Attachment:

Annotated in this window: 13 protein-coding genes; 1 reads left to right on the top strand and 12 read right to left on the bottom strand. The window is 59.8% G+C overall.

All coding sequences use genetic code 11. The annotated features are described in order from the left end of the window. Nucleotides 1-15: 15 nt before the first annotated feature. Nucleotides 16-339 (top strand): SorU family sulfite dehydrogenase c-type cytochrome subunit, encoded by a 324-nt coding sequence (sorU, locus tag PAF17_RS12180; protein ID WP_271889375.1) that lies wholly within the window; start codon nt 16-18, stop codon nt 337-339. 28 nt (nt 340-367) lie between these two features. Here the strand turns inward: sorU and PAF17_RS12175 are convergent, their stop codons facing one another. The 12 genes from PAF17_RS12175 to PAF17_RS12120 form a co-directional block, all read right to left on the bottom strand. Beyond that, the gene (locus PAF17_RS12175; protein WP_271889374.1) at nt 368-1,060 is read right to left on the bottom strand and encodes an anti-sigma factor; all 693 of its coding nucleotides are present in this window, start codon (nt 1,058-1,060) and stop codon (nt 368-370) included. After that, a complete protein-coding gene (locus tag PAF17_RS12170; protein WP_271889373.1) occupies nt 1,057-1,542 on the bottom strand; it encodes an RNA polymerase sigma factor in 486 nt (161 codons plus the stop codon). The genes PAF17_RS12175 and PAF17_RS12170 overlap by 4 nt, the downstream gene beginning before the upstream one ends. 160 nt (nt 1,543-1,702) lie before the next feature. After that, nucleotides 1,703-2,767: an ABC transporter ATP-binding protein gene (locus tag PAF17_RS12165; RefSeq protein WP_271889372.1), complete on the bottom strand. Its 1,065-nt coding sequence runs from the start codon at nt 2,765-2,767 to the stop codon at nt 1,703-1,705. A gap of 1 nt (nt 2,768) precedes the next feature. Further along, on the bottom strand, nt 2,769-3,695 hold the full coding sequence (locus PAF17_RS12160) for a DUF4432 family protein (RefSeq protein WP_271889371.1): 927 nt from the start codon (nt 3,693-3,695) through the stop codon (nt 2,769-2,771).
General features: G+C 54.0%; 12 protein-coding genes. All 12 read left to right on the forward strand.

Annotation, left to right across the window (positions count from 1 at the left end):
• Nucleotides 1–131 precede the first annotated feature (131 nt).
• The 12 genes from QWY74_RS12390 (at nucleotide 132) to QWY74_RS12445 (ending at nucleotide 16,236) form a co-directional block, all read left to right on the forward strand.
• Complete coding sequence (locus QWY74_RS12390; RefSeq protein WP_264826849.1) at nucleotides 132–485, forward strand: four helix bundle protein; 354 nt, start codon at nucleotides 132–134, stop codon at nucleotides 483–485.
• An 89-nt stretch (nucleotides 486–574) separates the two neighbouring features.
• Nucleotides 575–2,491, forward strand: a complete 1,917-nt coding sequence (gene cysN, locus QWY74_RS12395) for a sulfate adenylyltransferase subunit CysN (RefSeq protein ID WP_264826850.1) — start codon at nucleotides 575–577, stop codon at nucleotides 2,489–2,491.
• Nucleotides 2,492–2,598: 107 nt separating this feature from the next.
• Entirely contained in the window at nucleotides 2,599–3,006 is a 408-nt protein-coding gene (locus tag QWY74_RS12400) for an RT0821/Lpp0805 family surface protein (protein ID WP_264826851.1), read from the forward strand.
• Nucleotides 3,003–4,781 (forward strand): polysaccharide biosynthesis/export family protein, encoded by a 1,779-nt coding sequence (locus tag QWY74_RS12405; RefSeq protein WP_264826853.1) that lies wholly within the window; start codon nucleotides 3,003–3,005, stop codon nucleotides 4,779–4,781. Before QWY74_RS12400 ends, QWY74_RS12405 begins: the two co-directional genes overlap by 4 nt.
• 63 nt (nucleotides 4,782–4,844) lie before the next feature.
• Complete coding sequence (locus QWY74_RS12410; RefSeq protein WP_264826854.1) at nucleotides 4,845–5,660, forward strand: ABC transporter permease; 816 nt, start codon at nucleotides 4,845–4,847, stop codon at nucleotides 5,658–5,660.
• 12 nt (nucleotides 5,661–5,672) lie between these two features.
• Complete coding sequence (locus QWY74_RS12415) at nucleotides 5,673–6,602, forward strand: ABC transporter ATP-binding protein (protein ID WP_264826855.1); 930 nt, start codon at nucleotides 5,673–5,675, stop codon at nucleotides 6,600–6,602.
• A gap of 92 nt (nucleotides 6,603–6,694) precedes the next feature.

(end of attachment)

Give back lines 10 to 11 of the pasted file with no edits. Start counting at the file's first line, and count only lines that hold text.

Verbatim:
• Nucleotides 2,492–2,598: 107 nt separating this feature from the next.
• Entirely contained in the window at nucleotides 2,599–3,006 is a 408-nt protein-coding gene (locus tag QWY74_RS12400) for an RT0821/Lpp0805 family surface protein (protein ID WP_264826851.1), read from the forward strand.